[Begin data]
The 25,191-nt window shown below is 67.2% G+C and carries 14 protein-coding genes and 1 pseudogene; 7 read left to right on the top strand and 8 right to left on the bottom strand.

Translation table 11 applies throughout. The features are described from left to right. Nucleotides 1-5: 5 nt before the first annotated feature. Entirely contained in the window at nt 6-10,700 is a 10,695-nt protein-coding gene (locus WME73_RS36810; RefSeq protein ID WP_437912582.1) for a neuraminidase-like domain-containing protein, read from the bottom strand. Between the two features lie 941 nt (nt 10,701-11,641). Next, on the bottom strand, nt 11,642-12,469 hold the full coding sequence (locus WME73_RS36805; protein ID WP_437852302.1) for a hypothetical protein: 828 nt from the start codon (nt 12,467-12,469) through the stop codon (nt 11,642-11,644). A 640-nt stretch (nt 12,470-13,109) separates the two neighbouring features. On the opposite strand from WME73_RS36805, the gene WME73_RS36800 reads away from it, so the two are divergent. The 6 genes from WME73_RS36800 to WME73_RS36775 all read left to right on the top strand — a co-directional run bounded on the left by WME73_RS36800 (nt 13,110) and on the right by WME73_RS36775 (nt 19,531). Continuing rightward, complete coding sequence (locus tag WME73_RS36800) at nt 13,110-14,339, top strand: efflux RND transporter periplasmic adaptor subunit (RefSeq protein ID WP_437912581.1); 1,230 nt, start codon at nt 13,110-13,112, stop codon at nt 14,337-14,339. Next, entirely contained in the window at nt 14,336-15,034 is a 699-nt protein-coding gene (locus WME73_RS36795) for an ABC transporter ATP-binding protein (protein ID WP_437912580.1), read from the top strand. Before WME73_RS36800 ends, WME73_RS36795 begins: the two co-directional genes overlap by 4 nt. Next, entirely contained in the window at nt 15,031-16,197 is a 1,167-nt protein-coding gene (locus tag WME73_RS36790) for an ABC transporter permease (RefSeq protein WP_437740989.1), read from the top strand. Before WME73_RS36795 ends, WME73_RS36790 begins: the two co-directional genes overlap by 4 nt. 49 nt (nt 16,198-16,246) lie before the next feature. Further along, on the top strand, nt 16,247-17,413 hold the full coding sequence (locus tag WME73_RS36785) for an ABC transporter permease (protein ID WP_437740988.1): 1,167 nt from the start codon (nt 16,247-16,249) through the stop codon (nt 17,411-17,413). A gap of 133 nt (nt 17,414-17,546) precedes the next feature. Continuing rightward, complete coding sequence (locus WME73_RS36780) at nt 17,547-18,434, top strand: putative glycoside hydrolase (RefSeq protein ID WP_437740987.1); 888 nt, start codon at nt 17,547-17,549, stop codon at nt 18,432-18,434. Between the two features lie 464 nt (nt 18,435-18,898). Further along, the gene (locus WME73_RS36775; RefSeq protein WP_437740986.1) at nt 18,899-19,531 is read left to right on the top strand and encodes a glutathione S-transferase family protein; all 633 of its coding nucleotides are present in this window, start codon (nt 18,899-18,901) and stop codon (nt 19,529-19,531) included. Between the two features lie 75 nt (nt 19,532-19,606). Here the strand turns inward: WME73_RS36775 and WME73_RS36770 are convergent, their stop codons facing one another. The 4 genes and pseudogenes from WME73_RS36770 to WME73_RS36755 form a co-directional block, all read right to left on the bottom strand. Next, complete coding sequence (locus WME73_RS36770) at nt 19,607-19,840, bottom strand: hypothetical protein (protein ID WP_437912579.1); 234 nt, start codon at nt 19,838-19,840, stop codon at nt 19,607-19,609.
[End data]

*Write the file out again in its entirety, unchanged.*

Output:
The 25,191-nt window shown below is 67.2% G+C and carries 14 protein-coding genes and 1 pseudogene; 7 read left to right on the top strand and 8 right to left on the bottom strand.

Translation table 11 applies throughout. The features are described from left to right. Nucleotides 1-5: 5 nt before the first annotated feature. Entirely contained in the window at nt 6-10,700 is a 10,695-nt protein-coding gene (locus WME73_RS36810; RefSeq protein ID WP_437912582.1) for a neuraminidase-like domain-containing protein, read from the bottom strand. Between the two features lie 941 nt (nt 10,701-11,641). Next, on the bottom strand, nt 11,642-12,469 hold the full coding sequence (locus WME73_RS36805; protein ID WP_437852302.1) for a hypothetical protein: 828 nt from the start codon (nt 12,467-12,469) through the stop codon (nt 11,642-11,644). A 640-nt stretch (nt 12,470-13,109) separates the two neighbouring features. On the opposite strand from WME73_RS36805, the gene WME73_RS36800 reads away from it, so the two are divergent. The 6 genes from WME73_RS36800 to WME73_RS36775 all read left to right on the top strand — a co-directional run bounded on the left by WME73_RS36800 (nt 13,110) and on the right by WME73_RS36775 (nt 19,531). Continuing rightward, complete coding sequence (locus tag WME73_RS36800) at nt 13,110-14,339, top strand: efflux RND transporter periplasmic adaptor subunit (RefSeq protein ID WP_437912581.1); 1,230 nt, start codon at nt 13,110-13,112, stop codon at nt 14,337-14,339. Next, entirely contained in the window at nt 14,336-15,034 is a 699-nt protein-coding gene (locus WME73_RS36795) for an ABC transporter ATP-binding protein (protein ID WP_437912580.1), read from the top strand. Before WME73_RS36800 ends, WME73_RS36795 begins: the two co-directional genes overlap by 4 nt. Next, entirely contained in the window at nt 15,031-16,197 is a 1,167-nt protein-coding gene (locus tag WME73_RS36790) for an ABC transporter permease (RefSeq protein WP_437740989.1), read from the top strand. Before WME73_RS36795 ends, WME73_RS36790 begins: the two co-directional genes overlap by 4 nt. 49 nt (nt 16,198-16,246) lie before the next feature. Further along, on the top strand, nt 16,247-17,413 hold the full coding sequence (locus tag WME73_RS36785) for an ABC transporter permease (protein ID WP_437740988.1): 1,167 nt from the start codon (nt 16,247-16,249) through the stop codon (nt 17,411-17,413). A gap of 133 nt (nt 17,414-17,546) precedes the next feature. Continuing rightward, complete coding sequence (locus WME73_RS36780) at nt 17,547-18,434, top strand: putative glycoside hydrolase (RefSeq protein ID WP_437740987.1); 888 nt, start codon at nt 17,547-17,549, stop codon at nt 18,432-18,434. Between the two features lie 464 nt (nt 18,435-18,898). Further along, the gene (locus WME73_RS36775; RefSeq protein WP_437740986.1) at nt 18,899-19,531 is read left to right on the top strand and encodes a glutathione S-transferase family protein; all 633 of its coding nucleotides are present in this window, start codon (nt 18,899-18,901) and stop codon (nt 19,529-19,531) included. Between the two features lie 75 nt (nt 19,532-19,606). Here the strand turns inward: WME73_RS36775 and WME73_RS36770 are convergent, their stop codons facing one another. The 4 genes and pseudogenes from WME73_RS36770 to WME73_RS36755 form a co-directional block, all read right to left on the bottom strand. Next, complete coding sequence (locus WME73_RS36770) at nt 19,607-19,840, bottom strand: hypothetical protein (protein ID WP_437912579.1); 234 nt, start codon at nt 19,838-19,840, stop codon at nt 19,607-19,609.